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Tuesday, September 24, 2013


The other day I was talking to a writer friend of mine and somehow we got on a discussion of how our mothers held our hands. Neither of our mothers held our hands in a loving way. Odd isn’t it? And even odder is that both of us are only children whose mothers have long since died. I told her “My mother had a death grip on my hand and would jerk it over to her if I did anything wrong.” Were any words spoken? Absolutely none.  She replied “My mother did the very same thing!” Silence for a few moments before we resumed talking about how our mothers held our hands. “My mother squeezed my hand so much that it hurt” I told her. “Same here” she retorted.

This led to a discussion of why they did that in the first place. Neither of us were bad children that did horrid things. “I’ve often wondered that myself” said my friend. “Tell me about it” I winced. Then I asked her how her father held her hand. “Did he squeeze your hand like your mother? Because my dad didn’t.” I got a reply of “No, he was gentle when he held my hand.” I completely understood that one as well. Our fathers held our hands as if to guide us or to soothe us and no way like out mothers. None.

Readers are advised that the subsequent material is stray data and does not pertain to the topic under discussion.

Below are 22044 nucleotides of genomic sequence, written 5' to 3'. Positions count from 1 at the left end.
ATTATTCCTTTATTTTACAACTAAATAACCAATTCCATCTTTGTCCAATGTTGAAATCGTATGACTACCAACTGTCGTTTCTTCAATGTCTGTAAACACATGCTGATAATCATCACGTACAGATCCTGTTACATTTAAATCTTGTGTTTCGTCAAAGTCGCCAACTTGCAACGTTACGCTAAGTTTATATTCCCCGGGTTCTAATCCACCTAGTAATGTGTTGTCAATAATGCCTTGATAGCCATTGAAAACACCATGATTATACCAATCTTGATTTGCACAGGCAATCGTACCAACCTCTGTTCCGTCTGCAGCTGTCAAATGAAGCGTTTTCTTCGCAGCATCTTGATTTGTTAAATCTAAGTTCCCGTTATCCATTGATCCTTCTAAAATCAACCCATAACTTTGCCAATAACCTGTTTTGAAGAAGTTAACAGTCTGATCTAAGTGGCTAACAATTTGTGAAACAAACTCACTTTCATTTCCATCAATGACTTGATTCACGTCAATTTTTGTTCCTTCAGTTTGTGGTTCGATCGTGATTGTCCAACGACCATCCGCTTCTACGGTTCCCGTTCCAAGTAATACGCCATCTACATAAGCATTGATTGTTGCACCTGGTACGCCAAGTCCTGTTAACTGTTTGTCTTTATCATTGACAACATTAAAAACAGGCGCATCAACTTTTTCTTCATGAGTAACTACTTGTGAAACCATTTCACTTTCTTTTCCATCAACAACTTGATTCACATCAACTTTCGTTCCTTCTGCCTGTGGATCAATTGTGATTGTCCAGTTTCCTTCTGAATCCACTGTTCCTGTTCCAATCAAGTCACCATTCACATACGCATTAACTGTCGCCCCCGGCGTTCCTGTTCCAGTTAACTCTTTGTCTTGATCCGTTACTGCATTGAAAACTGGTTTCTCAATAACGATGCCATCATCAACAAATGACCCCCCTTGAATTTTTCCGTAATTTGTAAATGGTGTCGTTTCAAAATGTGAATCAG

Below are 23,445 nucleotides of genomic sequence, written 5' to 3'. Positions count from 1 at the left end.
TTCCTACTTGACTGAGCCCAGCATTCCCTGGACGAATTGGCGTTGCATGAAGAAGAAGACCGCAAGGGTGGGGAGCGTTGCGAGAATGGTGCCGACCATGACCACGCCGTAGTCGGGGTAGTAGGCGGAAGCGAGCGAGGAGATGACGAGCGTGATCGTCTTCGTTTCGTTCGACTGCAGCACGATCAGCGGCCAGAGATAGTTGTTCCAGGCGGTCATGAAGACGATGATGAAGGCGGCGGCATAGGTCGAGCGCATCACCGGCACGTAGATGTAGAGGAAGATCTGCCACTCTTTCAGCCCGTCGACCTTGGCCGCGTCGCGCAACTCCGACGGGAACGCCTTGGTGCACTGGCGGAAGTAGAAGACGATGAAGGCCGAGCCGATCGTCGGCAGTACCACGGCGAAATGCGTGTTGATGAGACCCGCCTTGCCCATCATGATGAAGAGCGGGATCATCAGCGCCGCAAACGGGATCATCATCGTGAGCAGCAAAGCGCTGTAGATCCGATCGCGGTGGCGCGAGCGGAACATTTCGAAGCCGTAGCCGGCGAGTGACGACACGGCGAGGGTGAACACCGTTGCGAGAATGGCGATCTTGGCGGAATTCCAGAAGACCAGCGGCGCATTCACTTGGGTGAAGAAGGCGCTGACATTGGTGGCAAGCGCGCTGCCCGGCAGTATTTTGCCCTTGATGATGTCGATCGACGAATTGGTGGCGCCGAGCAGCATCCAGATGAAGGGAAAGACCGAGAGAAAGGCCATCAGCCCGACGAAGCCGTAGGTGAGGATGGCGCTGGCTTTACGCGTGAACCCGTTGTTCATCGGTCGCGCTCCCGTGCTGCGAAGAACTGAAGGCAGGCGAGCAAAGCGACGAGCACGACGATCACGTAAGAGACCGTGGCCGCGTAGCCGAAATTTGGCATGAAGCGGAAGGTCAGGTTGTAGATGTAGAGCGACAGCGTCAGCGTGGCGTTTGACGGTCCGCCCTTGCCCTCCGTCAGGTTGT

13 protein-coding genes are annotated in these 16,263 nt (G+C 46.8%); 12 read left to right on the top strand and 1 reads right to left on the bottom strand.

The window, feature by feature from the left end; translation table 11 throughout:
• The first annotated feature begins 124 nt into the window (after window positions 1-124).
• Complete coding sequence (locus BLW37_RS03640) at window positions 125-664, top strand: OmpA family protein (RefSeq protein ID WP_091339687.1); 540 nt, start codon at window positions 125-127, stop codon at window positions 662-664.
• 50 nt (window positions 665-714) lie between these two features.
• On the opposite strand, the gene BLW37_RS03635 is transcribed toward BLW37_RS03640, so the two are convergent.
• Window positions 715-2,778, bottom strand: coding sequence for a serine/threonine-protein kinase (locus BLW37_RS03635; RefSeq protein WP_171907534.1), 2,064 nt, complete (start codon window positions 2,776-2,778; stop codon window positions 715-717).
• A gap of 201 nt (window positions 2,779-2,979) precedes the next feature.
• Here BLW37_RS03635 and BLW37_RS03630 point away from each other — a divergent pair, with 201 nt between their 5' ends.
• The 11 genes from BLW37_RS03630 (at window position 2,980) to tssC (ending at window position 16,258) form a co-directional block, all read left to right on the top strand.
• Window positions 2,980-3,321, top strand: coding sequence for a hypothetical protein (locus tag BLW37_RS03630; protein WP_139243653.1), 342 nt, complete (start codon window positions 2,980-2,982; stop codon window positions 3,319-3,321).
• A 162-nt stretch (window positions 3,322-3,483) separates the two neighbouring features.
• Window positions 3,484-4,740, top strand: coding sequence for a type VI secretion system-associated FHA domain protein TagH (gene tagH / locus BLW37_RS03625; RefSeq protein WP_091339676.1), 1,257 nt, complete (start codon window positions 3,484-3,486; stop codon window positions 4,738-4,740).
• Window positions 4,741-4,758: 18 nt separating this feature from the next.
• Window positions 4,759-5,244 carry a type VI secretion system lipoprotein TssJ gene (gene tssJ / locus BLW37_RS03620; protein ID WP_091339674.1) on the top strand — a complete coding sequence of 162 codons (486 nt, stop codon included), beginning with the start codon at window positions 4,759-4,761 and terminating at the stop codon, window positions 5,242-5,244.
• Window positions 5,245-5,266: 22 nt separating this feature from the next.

Of course this led to a further discussion about how our grandparents held our hands and again, they didn’t squeeze our hands until they hurt. They did squeeze our hands at times and that was a sign of love.

Holding hands with a man you’re in love with has a completely different meaning and feeling. “You can feel the static running through your hand to his” I told my friend. “Of course you can” she said. I went on to say that holding a man’s hand that you are in love with can also offer solace, comfort or a guiding feeling. She agreed.

I told her of holding my sons’ hands when they were little. It was a wonderful feeling to hold those chubby little hands and know that what you held was a part of yourself. Unlike my mother, I never squeezed their hands until the hurt but there were times when I held onto their hands firmly. I didn’t want them to get hurt or run away into traffic. “Did you ever jerk your child’s hand over to you?” I asked her. “Naturally I did if there were some threatening danger near.” “I understand completely” was my reply.

And so I will leave you with these thoughts to ponder. If you were an only child or maybe had siblings, did your mother squeeze the daylights out of your hand and pull you over to her? To me it was a sign of “You’re not going to do that young lady!” without a word spoken.

Holding hands say a lot, without any words spoken at all, but all of us know the full meaning regardless as to whom is holding ours. It’s learned and once learned, you never forget it ever—the good, the bad and the ugly way your hand is held.

Sherry Hill

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Sherry Hill

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